Fedora has long been touted as being one of the most professional, stable, cutting-edge distros out there, and seeing as though its latest version brings GNOME 3 along for the ride, I couldn’t help but download and install it. I’ve since used Fedora 15 for an entire month, so read on as I take a look at this release from all angles.
Since its initial release in 2003, Fedora users have been treated to two main releases each year, with the most recent having been launched late last month. Thanks to this regular release schedule, it’s not often that one launch feels more special than another, but Fedora 15 is different. A big reason? GNOME 3.
Since its own launch a couple of months ago, GNOME 3 has received quite a bit of flak for taking a step backwards, despite being arguably the most attractive desktop environment to ever grace a Linux OS. The Fedora team took a huge risk setting GNOME 3 as the default desktop, which in itself has raised a fair amount of controversy.
Being that I haven’t given Fedora a fair test since FC6, nor had a chance to test out GNOME 3 up to this point, it felt like there was no better opportunity than the launch of Fedora ‘Lovelock’ to kill two birds with one stone. As I did with my in-depth look at Ubuntu 11.04, the focus here will be mostly on Fedora itself, but I’ll be dedicating a page to talk about GNOME 3.
First things first; what sets Fedora apart from the crowd? For starters, it’s sponsored by one of the oldest and most financially successful Linux companies around, Red Hat. In fact, the entire reason Fedora came to be was due to the cancellation of Red Hat’s desktop variant in 2003. With this relationship, Red Hat and Fedora feed off of each other and share integral technologies. Fedora, though, can boast things such as a lack of cost, frequent releases, and a community that’s integral to its success.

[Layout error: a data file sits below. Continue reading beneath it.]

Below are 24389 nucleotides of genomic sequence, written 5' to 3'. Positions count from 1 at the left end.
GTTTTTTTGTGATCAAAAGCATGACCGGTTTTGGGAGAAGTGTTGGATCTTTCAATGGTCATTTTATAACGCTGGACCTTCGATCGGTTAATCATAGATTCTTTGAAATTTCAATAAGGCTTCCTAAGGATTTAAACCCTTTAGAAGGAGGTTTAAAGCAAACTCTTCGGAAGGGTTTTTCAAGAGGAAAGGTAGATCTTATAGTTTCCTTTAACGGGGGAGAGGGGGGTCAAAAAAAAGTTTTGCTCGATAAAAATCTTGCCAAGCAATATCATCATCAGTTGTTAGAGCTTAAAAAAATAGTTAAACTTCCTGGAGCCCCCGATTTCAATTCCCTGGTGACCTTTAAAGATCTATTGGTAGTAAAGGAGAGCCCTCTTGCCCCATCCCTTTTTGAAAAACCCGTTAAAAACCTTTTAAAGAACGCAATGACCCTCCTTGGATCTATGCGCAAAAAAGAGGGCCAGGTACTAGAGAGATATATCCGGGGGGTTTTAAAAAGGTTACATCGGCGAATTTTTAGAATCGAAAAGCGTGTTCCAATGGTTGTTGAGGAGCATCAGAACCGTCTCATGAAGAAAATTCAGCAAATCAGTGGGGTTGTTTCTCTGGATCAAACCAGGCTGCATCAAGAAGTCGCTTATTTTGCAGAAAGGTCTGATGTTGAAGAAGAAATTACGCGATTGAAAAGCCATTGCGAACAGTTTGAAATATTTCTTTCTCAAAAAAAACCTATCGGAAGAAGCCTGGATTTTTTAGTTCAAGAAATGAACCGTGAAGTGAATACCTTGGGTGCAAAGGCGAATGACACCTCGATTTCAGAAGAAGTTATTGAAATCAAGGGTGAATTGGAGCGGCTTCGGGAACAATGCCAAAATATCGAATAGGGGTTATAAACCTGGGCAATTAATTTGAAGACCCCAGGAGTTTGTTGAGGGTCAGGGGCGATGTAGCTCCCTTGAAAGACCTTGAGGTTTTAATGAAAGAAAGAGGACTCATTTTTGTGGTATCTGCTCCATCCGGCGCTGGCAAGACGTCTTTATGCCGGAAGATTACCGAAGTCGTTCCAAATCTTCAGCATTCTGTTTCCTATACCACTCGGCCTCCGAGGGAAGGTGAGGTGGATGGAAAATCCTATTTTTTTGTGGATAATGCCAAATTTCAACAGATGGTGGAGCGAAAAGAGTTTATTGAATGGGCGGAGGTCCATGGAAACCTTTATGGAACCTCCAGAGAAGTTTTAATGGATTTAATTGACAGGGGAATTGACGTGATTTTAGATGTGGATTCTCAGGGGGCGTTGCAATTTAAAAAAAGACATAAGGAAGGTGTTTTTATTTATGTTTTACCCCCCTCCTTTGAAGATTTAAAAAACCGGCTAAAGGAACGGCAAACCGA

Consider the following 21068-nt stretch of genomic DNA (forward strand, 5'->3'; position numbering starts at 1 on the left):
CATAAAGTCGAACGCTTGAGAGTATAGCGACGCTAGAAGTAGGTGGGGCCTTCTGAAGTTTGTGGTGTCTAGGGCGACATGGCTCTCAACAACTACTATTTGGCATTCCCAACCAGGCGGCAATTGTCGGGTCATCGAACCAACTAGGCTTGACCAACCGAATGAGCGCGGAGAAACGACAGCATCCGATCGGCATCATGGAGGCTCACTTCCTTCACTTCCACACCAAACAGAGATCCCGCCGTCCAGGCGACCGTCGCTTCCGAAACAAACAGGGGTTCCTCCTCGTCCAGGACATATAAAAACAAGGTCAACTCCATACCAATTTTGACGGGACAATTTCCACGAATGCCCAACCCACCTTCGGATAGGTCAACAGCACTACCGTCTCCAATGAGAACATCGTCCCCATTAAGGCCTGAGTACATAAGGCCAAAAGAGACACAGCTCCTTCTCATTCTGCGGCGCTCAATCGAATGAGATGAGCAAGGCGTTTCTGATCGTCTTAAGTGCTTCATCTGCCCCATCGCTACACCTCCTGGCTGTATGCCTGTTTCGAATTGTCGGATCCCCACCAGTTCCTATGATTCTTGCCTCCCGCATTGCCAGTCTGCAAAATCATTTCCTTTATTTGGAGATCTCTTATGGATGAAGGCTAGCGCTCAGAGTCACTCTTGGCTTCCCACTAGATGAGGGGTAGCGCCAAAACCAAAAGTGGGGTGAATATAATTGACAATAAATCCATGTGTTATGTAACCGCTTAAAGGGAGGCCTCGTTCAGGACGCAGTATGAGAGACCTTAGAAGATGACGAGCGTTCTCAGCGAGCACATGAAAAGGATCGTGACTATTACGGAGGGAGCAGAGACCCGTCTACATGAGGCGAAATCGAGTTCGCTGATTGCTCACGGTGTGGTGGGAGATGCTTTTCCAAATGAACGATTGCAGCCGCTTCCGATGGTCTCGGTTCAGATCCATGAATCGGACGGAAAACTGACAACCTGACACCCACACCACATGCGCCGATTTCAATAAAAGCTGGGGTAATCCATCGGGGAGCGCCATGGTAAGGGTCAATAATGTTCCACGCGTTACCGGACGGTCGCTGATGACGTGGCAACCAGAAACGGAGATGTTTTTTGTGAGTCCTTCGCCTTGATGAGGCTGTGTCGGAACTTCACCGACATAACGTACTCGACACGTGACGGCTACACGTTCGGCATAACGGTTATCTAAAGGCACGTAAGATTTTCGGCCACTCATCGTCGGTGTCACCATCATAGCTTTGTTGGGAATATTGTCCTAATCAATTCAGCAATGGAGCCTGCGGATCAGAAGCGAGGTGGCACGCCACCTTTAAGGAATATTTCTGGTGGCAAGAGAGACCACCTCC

Fedora has a couple of strong “selling-points”, including the adoption of cutting-edge technologies and a goal of being 100% “free”, as in libre, or “freedom”. In taking the Fedora leap, you can be assured that there are no proprietary or commercial packages installed – important to those who care a lot about true freedom in software.
That “free” advantage isn’t for the feint of heart, however, as more casual users, especially those coming from Windows, could be in for a surprise with the lack of MP3, Adobe Flash, official AMD / NVIDIA drivers and more. If it’s not 100% free as per a software’s given license, then it’s not included in Fedora. While I am not opposed to installing commercial / proprietary software on any of my Linux boxes, I am at the same time thankful for the dedication to free software by the Fedora team.
Aside from the free aspect, Fedora aims to be the most stable distro available, a real “professionals” OS, excellent for developers but not too overwhelming for the casual user. At first glance, one might be confused as to the lack of a ‘server’ version, but it’s clear that the server realm isn’t a major focus here, though the OS can still be used for those purposes. At the same time, CentOS, another Red Hat derived distro, would be a better bet as its major focus is in fact servers (all of Techgage’s servers run on CentOS).
Aside from the obvious inclusion of GNOME 3, Fedora 15 introduces the option of using the Btrfs (butter FS) file system, something that’s set to become default in Fedora 16. Btrfs’ goal is to offer unparalleled data security by introducing things like checksums and snapshots, and also enables disk pooling. Btrfs even goes as far to support the SSD TRIM command, so there could be little-to-no reason to stick to ext4, except for the pursuit of absolute performance.
Another cool addition is ABRT (Automatic Bug Reporting Tool), an enhanced crash reporter that doesn’t require you to install debugging tools prior to sending in a bug report. Instead, you have the option to send the dump to a server that will handle it, making the entire process simple and pain-free. In the couple of times I’ve tested this, I didn’t have the best of luck, but there may just be launch kinks to work out.
To help improve start times, Fedora 15 becomes the first distro to default to the systemd init daemon. It aims to reduce shell overhead and can load services in parallel, so the benefits are obvious. With other distros having pondered a move to systemd for a while, Fedora again proves that it’s a cutting-edge distro.
Other improvements and adjustments include a refined SELinux trouble-shooter, better compressed Live CDs, improved power management, a switch of OpenOffice to LibreOffice, and of course, a slew of regular package updates.
Select packages include the 220.127.116.11 Linux kernel, GCC 4.6.0, GRUB 0.97, KDE 4.6.2 and Xfce 4.8.0 (through yum or the specific install discs), MySQL 5.5.10, PHP 5.3.6, Python 2.7.1, SAMBA 3.5.8, udev 167, and xorg-server 1.10.1. A much more thorough list can be found at DistroWatch.